Just hours after Republican leadership announced that Republican Rep. Steve King of Iowa wouldn’t be seated on any committees this Congress because of recent racist comments he made, there is growing pressure for the congressman to resign — though Republicans are still far from being united around that idea.
The House, by a vote of 424 to 1, approved Tuesday afternoon a resolution rejecting white supremacy and white nationalism after King made racist comments in The New York Times in a story published last week. Democratic Rep. Bobby Rush of Illinois voted against the resolution because he said it does not go far enough. Rush has introduced his own censure resolution, which represents a stronger rebuke specifically focused on King.
King was among those who voted for the resolution which was inspired by his comments, saying on the House floor he agrees “with the language in it,” referring to the part condemning white supremacy and white nationalism.
“I can tell you this: That ideology never shows up in my head, I don’t know how it could possibly come out of my mouth,” King said.
During a GOP leadership news conference, House Republican Conference Chairwoman Liz Cheney of Wyoming said she agreed with Senate Majority Leader Mitch McConnell that King’s comments had no place in the GOP and that he should find a different line of work.
Rush specifically commented Cheney’s comments, saying her comments were harsher on King than the Democrats’ actions.
“Republicans took a more of a strong stance than the Democrats in the face of this overt racism … the Republicans took more of a definitive action than the Democrats and it really makes me wonder, what’s going on here?” Rush asked.
Cheney and McConnell were not the only Republicans who criticized King. Rep. Chris Stewart of Utah said on CNN Monday night that King should resign and Utah Sen. Mitt Romney also said it may be time for King to step aside.
However, King tweeted Monday night that he believes the decision to remove him from committees was a political one. King refused to answer questions from reporters Tuesday morning about whether he’d consider resigning. King on Friday said he regretted the “heartburn” his comments had caused his district, but he has not apologized and said his comments published last week by The New York Times have been “mischaracterized,” comments he repeated Tuesday.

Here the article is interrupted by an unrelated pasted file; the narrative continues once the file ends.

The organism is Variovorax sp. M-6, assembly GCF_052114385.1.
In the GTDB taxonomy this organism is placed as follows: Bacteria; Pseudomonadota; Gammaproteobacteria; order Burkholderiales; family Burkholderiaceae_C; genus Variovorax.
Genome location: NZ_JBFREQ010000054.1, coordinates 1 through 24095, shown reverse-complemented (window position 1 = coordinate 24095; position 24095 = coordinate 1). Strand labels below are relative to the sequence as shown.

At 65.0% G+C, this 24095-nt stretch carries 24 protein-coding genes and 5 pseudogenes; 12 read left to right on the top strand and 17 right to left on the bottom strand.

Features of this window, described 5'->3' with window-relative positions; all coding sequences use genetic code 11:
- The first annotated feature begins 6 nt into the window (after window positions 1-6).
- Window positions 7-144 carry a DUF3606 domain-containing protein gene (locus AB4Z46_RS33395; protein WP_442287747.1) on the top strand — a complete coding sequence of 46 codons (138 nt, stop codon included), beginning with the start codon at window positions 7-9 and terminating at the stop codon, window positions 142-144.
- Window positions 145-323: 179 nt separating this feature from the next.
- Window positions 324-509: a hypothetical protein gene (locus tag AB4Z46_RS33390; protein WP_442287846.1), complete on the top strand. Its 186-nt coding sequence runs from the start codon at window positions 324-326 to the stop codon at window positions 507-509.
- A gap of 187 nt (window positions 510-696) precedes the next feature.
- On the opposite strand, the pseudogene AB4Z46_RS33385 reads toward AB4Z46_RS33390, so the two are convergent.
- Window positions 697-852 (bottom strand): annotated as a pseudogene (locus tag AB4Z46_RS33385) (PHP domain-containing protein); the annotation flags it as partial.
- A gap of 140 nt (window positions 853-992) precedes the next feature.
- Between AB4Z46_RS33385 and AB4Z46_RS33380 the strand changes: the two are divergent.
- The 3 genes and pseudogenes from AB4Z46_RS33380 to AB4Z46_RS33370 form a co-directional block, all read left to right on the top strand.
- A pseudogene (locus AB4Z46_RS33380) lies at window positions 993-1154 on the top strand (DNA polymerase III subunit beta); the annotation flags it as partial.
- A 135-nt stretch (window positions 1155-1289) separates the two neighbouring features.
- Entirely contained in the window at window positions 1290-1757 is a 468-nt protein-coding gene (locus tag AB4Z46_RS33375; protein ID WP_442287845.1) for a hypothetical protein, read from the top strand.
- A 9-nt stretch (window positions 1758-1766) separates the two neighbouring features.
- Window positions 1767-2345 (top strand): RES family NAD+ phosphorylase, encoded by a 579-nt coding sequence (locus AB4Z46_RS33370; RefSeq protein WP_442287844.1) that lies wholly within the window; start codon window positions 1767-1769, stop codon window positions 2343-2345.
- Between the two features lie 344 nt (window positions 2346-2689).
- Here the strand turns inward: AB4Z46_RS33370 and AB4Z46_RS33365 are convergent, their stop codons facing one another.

There’s no overestimating how significant it is to pull a member from committees, especially King who was the highest-ranking Republican member on the Judiciary subcommittee that handles constitutional matters.
But King has found few friends or backers at this point. Aside from Rep. Louie Gohmert, a Texas Republican known for his own controversial comments, members are not racing to King’s defense. Gohmert was the only member to speak out in opposition to McCarthy’s decision at Tuesday’s GOP conference meeting, according to one source in the room.
Otherwise, Republicans have largely been backing McCarthy on the decision, including members of the conservative House Freedom Caucus to which King belongs.
“For Republicans all across the country, not just here in the House, I think it’s important to reinforce the message in every way possible that our party does not support racism. It’s always been wrong,” House Freedom Caucus member Rep. Warren Davidson of Ohio told CNN.
Besides the vote of disapproval, two Democrats, including Rush, have introduced two separate resolutions to censure King. In the history of the Congress, only 23 members have been censured. The last one censured was Democratic Rep. Charlie Rangel, who was censured for ethics violations including misusing official government letterhead for fundraising, impermissible use of a rent-controlled facility for campaigning and filing inaccurate financial disclosures.
Some Republican members emerged from the meeting this morning saying they think there will be support among Republicans for censure and one Republican is teaming up with Democratic Rep. Tim Ryan of Ohio to sponsor King’s censure.
House Majority Leader Steny Hoyer was noncommittal Tuesday morning in a meeting with reporters on whether Democratic leadership would support a censure effort. Hoyer was asked if he thinks a censure resolution could open up a Pandora’s Box where members on both sides of the aisle would be calling for censures over offensive speech.
“The answer is yes,” he said, declining to expand on the thought.
Hoyer applauded McCarthy and Republican leadership for blocking King from committee assignments.
“Republicans have taken very strong action, which I applaud them for and I think they did the right thing,” he said. “I think they’re very concerned about their party being perceived as a Steve King party, frankly.”
By Lauren Fox, Ashley Killough and Elizabeth Landers, CNN